When Arabs Invaded Iran and reached the central lands, a group of people escaped and took refuge in the valley of a mountain, today known as Karkas. The seclusion provided by the mountains enabled them to remain in relative detachment from the rest of Iran that was under the attack of Arab army. They followed their Zoroastrian Sassanid ancestors and made houses and fire temples in that tradition. However, slowly, the story of an infidel group living in the depth of mountains reached the Islamic rulers and attempts to turn the villagers in Abyaneh to Islam began; although the new religion wasn’t accepted at first, people began to turn to Islam that soon became the main religion of the villagers. While their religion changed, many of their Sassanid traditions remained.
In Iranian Mythology, there is prince called Siavash. With a conspiracy led by King’s brother, Siavash was captured and murdered. His death was so tragic that when the news of his death scattered in the country the whole nation began mourning. From then, people started a mourning ritual on the day of his death. Abyaneh was among few places that mourned Siavash’s death each year. Even after converting to Islam, the ritual of Siavashan (mourning for Siavash’s death) was held.
The popularity of Islam and especially Shiite Islam shifted the focus from Siavash to Imam Hossein who was also brutally martyred. The ancient tradition of Siavashan that dates back to early Zoroastrian time and the language that dates back to Sassanid time shows how much the villagers have maintained their Iranian origin.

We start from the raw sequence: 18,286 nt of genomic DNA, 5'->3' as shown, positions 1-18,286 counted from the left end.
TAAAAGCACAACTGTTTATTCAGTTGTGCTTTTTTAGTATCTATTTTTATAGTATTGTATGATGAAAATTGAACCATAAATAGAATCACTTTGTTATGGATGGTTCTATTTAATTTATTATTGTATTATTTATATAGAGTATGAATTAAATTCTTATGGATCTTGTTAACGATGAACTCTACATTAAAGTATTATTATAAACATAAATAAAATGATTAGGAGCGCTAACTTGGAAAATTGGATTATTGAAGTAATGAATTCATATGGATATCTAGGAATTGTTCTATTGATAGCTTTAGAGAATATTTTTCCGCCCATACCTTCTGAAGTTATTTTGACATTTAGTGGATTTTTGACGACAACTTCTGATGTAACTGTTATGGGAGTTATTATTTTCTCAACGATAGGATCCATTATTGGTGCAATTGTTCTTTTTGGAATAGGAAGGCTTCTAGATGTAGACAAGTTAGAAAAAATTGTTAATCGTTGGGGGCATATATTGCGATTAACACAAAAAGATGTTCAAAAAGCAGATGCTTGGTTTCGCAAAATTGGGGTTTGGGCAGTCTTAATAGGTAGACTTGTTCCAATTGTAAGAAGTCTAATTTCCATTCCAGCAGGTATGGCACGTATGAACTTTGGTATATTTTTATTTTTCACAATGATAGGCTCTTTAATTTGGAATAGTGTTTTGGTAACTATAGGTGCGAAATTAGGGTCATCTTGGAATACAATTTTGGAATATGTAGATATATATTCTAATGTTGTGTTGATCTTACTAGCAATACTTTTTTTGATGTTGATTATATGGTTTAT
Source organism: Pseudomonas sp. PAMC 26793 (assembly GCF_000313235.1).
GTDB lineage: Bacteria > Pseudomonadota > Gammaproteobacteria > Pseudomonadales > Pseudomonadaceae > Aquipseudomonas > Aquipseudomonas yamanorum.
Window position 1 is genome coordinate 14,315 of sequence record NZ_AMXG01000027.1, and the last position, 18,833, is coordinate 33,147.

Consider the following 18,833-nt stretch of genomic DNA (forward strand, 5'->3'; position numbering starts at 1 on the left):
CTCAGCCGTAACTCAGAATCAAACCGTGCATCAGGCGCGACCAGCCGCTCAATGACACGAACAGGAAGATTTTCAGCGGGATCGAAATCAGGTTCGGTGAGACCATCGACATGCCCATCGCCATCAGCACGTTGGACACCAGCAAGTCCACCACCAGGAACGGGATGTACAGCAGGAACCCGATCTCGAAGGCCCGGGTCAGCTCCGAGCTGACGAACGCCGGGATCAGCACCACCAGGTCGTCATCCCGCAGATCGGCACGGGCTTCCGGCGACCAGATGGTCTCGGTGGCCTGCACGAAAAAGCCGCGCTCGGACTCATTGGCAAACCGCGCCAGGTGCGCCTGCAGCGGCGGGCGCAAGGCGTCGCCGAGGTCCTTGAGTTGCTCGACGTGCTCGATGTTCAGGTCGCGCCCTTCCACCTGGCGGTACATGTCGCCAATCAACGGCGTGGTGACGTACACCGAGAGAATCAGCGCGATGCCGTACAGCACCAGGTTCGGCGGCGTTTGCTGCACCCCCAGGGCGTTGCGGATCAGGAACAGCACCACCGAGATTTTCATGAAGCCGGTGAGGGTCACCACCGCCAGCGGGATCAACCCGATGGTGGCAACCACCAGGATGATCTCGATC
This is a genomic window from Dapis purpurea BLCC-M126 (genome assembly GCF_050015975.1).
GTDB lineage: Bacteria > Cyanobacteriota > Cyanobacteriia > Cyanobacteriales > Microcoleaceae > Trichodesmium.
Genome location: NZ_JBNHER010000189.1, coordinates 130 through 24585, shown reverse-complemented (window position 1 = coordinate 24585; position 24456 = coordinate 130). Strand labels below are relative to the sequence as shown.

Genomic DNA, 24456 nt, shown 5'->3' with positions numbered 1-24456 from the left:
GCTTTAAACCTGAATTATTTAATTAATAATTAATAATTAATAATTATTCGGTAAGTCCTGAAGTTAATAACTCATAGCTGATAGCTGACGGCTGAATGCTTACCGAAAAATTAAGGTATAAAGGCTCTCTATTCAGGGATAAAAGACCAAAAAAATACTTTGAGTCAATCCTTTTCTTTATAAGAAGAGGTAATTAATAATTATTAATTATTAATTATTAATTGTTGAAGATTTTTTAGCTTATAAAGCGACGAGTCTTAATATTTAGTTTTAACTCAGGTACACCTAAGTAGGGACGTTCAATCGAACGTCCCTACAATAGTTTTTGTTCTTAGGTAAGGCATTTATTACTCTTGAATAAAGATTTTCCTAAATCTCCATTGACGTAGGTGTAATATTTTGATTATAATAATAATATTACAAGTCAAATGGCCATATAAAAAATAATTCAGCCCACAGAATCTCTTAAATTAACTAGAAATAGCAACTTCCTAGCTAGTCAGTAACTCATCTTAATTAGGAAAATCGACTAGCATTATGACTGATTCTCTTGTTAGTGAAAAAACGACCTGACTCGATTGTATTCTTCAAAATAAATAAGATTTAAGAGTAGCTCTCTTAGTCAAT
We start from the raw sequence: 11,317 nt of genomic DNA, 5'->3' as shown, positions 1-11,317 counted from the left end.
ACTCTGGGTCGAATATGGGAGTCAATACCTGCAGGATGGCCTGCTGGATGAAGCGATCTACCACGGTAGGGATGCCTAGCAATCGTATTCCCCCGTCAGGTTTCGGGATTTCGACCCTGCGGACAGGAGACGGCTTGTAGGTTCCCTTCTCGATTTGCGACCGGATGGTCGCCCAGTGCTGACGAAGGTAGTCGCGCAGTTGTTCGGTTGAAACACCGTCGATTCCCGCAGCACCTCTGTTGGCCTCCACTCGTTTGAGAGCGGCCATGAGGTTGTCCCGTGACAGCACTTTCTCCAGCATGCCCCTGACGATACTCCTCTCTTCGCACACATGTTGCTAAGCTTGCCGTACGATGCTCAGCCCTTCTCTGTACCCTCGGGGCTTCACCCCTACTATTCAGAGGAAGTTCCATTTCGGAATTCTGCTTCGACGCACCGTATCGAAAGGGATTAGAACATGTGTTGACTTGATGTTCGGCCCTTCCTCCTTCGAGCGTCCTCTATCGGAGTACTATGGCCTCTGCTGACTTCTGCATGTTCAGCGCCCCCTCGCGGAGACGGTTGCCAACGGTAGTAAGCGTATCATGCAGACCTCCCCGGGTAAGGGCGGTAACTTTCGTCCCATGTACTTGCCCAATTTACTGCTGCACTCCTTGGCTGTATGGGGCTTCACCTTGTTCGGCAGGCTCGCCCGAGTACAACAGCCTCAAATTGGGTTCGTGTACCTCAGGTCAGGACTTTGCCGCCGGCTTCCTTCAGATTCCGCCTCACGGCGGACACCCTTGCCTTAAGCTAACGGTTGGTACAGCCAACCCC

Abyaneh is famous for its architecture; the stepped village is like a red pearl in the Valley of Karkas Mountain. The whole village is covered with red soil and the wooden doors, windows and terraces create beautiful harmony.
Today Abyaneh is famous for its architecture; the stepped village is like a red pearl in the Valley of Karkas Mountain. The whole village is covered with red soil and the wooden doors, windows and terraces create beautiful harmony. The houses are small but built in two or more floors. The four mosque of the village, the pulpit that dates back to 11th century, the wooden altar that belongs to 14th century, and the Harpark arched vault are the main tourist attractions of the place. The villagers still wear traditional attires that adds to the charms of the village. Visiting Abyaneh is a fascinating travel through time to the end of Sassanid and the beginning of Islam.